Editorial: Right to cry over R9m in spilt milk
Late last year, the auditor general noted about R30-billion in wasteful and fruitless expenditure on the part of state bodies. By comparison, the R9-million thrown away by the North West province's health department is not much. But it's still a lot to waste. And it's the relatively small amounts such as these, a few million here, a few million there, that add up to the billions in fruitless expenditure noted by the auditor general.
As we report this week, the North West health department destroyed R7-million's worth of powdered milk intended for babies under six months old; the destruction of the milk cost the department a further R2-million. The department acquired the milk powder just as the national health ministry was advocating breastfeeding as the first choice, with powdered milk to be made available only when mothers were unable to breastfeed. It was obviously not paying attention to what the health minister was saying – and that's the first problem. It's all very well to have good national policies, but it's pointless if the provinces don't follow the minister's lead.
Magome Masike, the North West MEC for health, says he doesn't know how this utter waste of R9-million happened. He certainly isn't taking responsibility for it himself. He does, though, diagnose the underlying problem – "fiscal dumping". By this he means that civil servants who haven't spent the money allocated to their departments by the treasury don't want to be seen to have not spent the money, so they'd rather hide that by simply throwing it away – or, in this case, and more complicatedly, spending it on something they don't need and then dumping that.
It's simply absurd – even more absurd than textbooks not getting to schoolchildren because of muddles and incompetence. This isn't even incompetence; it's deliberate waste, and we'd go so far as to say it's fraudulent too.
Fiscal dumping is generally treated as a bookkeeping problem by the auditor general and the government. We would argue, on the contrary, that such destruction of public funds should be viewed as a serious offence. It should be punishable. Monitoring this money-dumping could be a barometer with which to measure the performance of accounting officers – directors general and heads of departments – as well as political heads.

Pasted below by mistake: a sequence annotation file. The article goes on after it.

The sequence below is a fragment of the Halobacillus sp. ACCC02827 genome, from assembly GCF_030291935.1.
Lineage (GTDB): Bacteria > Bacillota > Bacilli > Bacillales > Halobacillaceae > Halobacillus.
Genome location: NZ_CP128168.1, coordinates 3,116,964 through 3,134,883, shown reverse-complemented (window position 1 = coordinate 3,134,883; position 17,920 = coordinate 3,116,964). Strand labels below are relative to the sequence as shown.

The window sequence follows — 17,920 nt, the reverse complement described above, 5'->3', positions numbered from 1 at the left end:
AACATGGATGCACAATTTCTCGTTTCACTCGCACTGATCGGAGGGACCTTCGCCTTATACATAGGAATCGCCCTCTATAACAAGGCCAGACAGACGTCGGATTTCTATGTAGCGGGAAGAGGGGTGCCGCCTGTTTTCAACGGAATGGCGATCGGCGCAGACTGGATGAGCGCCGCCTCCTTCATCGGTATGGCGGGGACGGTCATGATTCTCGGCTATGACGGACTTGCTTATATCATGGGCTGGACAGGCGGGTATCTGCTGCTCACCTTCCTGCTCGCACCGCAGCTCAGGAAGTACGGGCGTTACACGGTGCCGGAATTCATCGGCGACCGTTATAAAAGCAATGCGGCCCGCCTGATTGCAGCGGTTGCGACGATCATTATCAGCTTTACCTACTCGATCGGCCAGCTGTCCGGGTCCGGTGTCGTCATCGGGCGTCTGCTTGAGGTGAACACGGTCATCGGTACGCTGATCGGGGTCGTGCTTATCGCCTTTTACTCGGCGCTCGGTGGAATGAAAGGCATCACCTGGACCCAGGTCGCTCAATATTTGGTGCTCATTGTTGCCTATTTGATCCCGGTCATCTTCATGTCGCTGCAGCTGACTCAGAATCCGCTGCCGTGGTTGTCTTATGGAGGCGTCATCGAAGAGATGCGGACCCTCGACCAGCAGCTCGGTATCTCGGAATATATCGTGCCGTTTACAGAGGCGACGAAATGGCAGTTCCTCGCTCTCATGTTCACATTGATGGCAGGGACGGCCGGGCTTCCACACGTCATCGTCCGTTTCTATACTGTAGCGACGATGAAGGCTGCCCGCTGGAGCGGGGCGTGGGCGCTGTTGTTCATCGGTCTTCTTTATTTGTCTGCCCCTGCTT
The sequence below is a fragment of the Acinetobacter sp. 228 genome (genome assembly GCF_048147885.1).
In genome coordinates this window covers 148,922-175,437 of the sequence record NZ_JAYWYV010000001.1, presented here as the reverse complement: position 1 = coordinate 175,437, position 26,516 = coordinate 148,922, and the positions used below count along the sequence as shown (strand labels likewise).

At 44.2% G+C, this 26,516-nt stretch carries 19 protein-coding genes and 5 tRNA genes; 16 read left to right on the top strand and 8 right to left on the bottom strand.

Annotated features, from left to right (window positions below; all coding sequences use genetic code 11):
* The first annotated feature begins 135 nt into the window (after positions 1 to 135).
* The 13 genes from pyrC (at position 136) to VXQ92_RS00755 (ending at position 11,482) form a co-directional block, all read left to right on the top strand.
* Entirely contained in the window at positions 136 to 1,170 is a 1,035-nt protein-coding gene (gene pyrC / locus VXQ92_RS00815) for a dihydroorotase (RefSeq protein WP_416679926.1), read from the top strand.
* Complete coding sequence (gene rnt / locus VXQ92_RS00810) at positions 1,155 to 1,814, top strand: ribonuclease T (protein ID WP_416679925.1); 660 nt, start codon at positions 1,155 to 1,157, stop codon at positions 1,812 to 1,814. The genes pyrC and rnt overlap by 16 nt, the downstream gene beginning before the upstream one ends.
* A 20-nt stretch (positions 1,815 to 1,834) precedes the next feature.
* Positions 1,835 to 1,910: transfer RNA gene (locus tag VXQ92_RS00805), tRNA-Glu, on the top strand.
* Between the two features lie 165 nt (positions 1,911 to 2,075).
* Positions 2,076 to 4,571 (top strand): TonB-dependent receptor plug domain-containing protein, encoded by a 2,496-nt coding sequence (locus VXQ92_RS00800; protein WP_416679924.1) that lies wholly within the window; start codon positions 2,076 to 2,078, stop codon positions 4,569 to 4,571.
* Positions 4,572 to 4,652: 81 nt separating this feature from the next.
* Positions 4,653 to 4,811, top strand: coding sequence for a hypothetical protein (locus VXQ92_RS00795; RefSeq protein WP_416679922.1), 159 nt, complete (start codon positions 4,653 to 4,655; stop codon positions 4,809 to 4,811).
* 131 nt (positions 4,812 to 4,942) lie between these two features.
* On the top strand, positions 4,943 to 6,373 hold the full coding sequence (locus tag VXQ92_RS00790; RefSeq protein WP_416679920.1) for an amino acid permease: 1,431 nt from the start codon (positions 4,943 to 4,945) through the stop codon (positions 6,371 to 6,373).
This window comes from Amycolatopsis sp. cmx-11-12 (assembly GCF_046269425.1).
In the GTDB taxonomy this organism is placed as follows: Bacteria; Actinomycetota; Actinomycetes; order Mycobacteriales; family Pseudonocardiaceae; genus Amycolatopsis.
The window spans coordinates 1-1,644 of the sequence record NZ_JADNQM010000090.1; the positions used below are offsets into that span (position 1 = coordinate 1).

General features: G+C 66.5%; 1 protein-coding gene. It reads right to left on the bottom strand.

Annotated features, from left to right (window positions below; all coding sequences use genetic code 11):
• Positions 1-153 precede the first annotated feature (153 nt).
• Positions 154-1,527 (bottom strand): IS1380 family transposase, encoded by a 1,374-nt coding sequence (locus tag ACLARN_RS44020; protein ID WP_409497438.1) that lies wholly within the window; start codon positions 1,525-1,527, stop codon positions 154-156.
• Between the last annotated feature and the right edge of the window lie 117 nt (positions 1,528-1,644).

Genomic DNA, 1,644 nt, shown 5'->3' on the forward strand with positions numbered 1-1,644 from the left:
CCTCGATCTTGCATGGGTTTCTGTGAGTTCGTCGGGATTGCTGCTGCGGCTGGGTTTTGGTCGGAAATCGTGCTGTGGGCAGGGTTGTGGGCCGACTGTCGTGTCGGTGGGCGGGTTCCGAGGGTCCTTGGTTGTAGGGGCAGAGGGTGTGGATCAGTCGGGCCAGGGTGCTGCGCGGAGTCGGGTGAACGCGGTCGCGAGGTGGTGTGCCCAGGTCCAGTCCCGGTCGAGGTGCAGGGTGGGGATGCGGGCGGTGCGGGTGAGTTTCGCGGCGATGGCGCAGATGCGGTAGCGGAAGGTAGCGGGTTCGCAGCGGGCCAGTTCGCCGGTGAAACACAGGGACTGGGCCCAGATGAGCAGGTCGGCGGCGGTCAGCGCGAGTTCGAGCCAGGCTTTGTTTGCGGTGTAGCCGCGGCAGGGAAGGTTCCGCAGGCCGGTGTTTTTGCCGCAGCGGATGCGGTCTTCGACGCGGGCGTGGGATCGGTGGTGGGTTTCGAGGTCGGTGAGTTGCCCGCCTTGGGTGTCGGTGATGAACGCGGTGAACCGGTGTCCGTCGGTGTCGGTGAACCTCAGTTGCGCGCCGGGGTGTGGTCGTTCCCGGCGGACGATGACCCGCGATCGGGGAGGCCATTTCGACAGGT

It is unacceptable that state officials keep their jobs after failing to spend so much of their allocated budgets (which they calculated and requested in the first place), while creating the impression that there is no money to pay for basic necessities and to meet the needs of poor people.
This defrauds both taxpayers and the poor. Officials being unable to spend the money they asked for is a sign of incompetence and poor leadership – and it is exacerbated if they then dump the unused funds.
When Jacob Zuma came to power in 2009, he appointed a minister to monitor and assess the performance of Cabinet ministers and provincial premiers and MECs. For the first time, a South African president asked his ministers to sign performance agreements – and, in a country of barely accountable underperformers, this seemed a good idea.
But what happened to those contracts? We need to revisit that process to provide some form of accountability after a fiasco such as North West's great milk dump – and to stop such wastage in the future.